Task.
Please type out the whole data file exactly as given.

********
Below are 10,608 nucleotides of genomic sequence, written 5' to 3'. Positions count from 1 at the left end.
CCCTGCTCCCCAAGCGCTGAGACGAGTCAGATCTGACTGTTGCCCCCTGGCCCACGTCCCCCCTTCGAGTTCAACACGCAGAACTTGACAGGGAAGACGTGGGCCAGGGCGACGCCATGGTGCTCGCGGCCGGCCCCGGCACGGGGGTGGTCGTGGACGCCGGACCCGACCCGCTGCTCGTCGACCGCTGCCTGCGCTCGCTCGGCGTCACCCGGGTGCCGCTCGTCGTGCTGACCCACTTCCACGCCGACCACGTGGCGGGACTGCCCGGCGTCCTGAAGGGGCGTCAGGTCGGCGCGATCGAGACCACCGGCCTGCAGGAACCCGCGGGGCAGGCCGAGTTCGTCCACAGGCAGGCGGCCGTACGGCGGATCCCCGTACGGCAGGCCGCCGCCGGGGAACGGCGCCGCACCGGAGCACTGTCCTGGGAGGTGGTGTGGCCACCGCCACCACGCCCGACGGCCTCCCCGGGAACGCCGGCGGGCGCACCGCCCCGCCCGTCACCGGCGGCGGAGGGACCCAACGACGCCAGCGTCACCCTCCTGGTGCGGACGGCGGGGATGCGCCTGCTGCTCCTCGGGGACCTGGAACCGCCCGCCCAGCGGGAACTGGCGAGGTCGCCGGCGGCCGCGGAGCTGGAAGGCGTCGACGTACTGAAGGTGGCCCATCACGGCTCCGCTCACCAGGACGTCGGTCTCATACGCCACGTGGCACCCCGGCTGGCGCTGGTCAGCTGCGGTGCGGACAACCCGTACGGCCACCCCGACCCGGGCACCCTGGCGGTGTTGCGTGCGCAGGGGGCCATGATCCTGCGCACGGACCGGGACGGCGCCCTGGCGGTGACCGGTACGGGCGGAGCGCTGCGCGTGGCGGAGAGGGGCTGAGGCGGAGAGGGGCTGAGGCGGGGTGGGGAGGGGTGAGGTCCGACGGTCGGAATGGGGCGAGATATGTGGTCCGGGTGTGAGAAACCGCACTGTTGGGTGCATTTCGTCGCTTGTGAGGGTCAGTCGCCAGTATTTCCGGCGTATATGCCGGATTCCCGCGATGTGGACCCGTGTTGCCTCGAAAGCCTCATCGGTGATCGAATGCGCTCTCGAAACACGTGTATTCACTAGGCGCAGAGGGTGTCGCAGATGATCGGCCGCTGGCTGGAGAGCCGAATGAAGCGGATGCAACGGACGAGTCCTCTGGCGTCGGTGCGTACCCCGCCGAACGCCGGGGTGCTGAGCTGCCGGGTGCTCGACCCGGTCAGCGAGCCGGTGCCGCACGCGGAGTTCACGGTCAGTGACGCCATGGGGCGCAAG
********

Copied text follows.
Below are 10,608 nucleotides of genomic sequence, written 5' to 3'. Positions count from 1 at the left end.
CCCTGCTCCCCAAGCGCTGAGACGAGTCAGATCTGACTGTTGCCCCCTGGCCCACGTCCCCCCTTCGAGTTCAACACGCAGAACTTGACAGGGAAGACGTGGGCCAGGGCGACGCCATGGTGCTCGCGGCCGGCCCCGGCACGGGGGTGGTCGTGGACGCCGGACCCGACCCGCTGCTCGTCGACCGCTGCCTGCGCTCGCTCGGCGTCACCCGGGTGCCGCTCGTCGTGCTGACCCACTTCCACGCCGACCACGTGGCGGGACTGCCCGGCGTCCTGAAGGGGCGTCAGGTCGGCGCGATCGAGACCACCGGCCTGCAGGAACCCGCGGGGCAGGCCGAGTTCGTCCACAGGCAGGCGGCCGTACGGCGGATCCCCGTACGGCAGGCCGCCGCCGGGGAACGGCGCCGCACCGGAGCACTGTCCTGGGAGGTGGTGTGGCCACCGCCACCACGCCCGACGGCCTCCCCGGGAACGCCGGCGGGCGCACCGCCCCGCCCGTCACCGGCGGCGGAGGGACCCAACGACGCCAGCGTCACCCTCCTGGTGCGGACGGCGGGGATGCGCCTGCTGCTCCTCGGGGACCTGGAACCGCCCGCCCAGCGGGAACTGGCGAGGTCGCCGGCGGCCGCGGAGCTGGAAGGCGTCGACGTACTGAAGGTGGCCCATCACGGCTCCGCTCACCAGGACGTCGGTCTCATACGCCACGTGGCACCCCGGCTGGCGCTGGTCAGCTGCGGTGCGGACAACCCGTACGGCCACCCCGACCCGGGCACCCTGGCGGTGTTGCGTGCGCAGGGGGCCATGATCCTGCGCACGGACCGGGACGGCGCCCTGGCGGTGACCGGTACGGGCGGAGCGCTGCGCGTGGCGGAGAGGGGCTGAGGCGGAGAGGGGCTGAGGCGGGGTGGGGAGGGGTGAGGTCCGACGGTCGGAATGGGGCGAGATATGTGGTCCGGGTGTGAGAAACCGCACTGTTGGGTGCATTTCGTCGCTTGTGAGGGTCAGTCGCCAGTATTTCCGGCGTATATGCCGGATTCCCGCGATGTGGACCCGTGTTGCCTCGAAAGCCTCATCGGTGATCGAATGCGCTCTCGAAACACGTGTATTCACTAGGCGCAGAGGGTGTCGCAGATGATCGGCCGCTGGCTGGAGAGCCGAATGAAGCGGATGCAACGGACGAGTCCTCTGGCGTCGGTGCGTACCCCGCCGAACGCCGGGGTGCTGAGCTGCCGGGTGCTCGACCCGGTCAGCGAGCCGGTGCCGCACGCGGAGTTCACGGTCAGTGACGCCATGGGGCGCAAG